At the heart of this novel is a worry over which claimant is most deserving rather than who may have most legal right, and I don't want to use a spoiler alert, so I will say nothing further than we do become emotionally invested in a particular painting because of its subject matter rather than monetary worth. Our desire to see this particular piece come home keeps us turning the pages.

The story really gets going when we are introduced to Zelda, a hopeful arts program candidate, who begins a disappointing internship at the Amsterdam Musuem. She hopes to parlay her internship into an arts program acceptance. But, rather than being directly involved in an historic effort to reunite art to the true owners and help set aright some of the Nazi era damage, Zelda is relegated to proofing translated American English text for the Stolen Objects exhibition catalogue. There is a subtext, if you will, about the value of being multilingual and how even a proficient translator can go awry with national vernacular. But to return to the novel, some characters evidence rather strong Nationalism, which underscores on a far different and limited scale the very effects of Hitler's, shall we say, lack of international appreciation. Enter Bernice Dijkstra, the project manager for the exhibition and Huub, a senior curator and key exhibit organizer. Bernice is a great character who brings level headedness and professionalism to counter Huub Konijn's insularism and personal baggage. The interplay between these two creates part of the tension in the novel as policy and passion duke it out. Anyone who has ever been caught up in office politics will feel Bernice's headache. Major intrigue enters when two claimants vie for a seemingly inconsequential painting that has a storied past and may prove valuable far beyond its subject matter and artist. Bernice and Huub spar as much as the claimants. Zelda, meanwhile, goes rogue. Combining passion and intellect, and pretty sturdily bending some rules, she embarks on the finding the truth.

The plot is engaging and there are some good, believable twists. A point in favor of this novel is that the author has good control over her plot threads. The novel moves smoothly between omniscient flashbacks and the limited omniscient present. Another is that the author lays out most of her characters’ traits and develops them, such that when events take a turn, it is usually in keeping with the character involved. But there is a bit of a thorn here, and that is the main character—Zelda. She has a textbook case of rationalization and sometimes loses a bit of appeal this way. Her actions are sometimes heedless and create greater problems, but hey, if she wasn't so driven, there wouldn't be much of a plot.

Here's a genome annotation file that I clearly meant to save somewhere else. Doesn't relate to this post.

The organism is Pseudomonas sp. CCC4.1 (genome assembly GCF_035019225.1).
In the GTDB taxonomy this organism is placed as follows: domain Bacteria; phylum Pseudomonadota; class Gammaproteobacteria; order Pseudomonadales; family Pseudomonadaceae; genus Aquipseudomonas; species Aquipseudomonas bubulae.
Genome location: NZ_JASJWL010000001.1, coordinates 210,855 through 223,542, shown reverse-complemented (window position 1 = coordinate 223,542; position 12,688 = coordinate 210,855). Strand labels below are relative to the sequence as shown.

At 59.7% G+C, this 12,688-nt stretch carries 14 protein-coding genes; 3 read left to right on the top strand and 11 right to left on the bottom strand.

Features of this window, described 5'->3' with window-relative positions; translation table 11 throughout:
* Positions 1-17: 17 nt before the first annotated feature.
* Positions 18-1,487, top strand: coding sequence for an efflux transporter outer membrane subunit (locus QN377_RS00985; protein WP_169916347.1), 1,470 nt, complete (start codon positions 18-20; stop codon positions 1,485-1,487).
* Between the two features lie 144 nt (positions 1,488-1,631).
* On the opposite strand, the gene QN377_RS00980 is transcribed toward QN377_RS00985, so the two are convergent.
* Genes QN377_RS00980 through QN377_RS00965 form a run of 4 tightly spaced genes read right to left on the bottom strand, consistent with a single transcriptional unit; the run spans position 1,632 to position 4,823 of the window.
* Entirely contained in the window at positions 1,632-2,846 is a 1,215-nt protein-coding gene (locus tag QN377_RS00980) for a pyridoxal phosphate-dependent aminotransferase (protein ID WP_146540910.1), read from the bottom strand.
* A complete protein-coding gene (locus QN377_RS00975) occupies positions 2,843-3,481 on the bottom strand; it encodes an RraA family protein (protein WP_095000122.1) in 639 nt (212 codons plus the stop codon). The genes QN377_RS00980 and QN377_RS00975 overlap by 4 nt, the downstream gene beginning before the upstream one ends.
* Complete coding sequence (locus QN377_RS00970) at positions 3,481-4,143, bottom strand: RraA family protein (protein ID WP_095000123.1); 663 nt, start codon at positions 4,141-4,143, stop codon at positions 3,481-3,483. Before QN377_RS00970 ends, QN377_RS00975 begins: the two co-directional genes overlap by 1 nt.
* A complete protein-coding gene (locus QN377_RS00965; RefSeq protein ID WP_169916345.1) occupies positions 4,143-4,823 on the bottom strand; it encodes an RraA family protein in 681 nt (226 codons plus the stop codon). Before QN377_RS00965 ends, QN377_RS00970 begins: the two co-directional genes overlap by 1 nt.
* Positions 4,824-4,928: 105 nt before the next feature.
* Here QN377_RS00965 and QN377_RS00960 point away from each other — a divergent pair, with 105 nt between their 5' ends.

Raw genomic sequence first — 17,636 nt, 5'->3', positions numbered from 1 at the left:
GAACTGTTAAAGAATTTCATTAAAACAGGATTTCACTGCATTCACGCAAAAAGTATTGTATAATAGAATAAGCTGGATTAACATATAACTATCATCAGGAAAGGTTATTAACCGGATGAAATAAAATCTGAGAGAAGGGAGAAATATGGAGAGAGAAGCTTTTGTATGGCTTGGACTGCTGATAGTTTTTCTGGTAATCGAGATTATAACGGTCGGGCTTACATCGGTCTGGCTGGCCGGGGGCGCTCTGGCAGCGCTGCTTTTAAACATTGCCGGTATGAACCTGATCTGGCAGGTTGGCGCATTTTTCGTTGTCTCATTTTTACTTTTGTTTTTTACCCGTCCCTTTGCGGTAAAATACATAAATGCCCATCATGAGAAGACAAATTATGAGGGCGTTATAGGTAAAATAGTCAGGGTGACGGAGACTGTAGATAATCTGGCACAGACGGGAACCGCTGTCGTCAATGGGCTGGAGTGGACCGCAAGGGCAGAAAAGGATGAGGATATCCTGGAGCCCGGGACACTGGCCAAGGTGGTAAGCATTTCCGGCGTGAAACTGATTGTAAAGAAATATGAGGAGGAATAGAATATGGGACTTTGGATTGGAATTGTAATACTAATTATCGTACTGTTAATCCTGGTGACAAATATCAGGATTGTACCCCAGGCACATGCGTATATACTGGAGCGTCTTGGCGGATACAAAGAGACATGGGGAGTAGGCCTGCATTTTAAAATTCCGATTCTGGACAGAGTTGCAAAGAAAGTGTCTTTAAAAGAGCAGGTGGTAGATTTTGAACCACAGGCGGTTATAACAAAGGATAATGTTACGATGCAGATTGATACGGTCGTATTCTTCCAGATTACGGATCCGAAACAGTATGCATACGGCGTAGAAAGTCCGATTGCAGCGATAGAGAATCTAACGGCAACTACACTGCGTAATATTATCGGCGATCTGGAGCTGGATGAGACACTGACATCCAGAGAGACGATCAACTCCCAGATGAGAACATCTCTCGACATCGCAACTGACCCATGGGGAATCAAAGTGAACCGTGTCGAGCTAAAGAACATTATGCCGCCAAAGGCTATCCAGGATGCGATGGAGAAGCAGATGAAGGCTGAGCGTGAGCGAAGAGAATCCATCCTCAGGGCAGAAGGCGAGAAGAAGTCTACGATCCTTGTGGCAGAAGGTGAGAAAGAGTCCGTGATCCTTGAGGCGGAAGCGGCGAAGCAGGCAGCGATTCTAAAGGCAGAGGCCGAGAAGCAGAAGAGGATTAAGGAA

The novel provides thoughtful, engaging reading that keeps you eagerly following past events and present predicaments. Tying back to the art background connection, Zelda shares with the reader her knowledge about paintings hidden beneath paintings and WWII lost art lore. These bits are quite enjoyable and interesting.

It is clear this novel was authored with the same love and passion for writing that Zelda exhibits for researching art. The Lover's Portrait creates both respect and delight.
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Reading Progress

Finished Reading
June 20, 2016 – Shelved

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message 1: by Jennifer (last edited Jun 21, 2016 02:43AM) (new) - rated it 5 stars

Jennifer S. Alderson Thank you so much Reading Fury for your honest and in-depth review of the ARC copy of my book!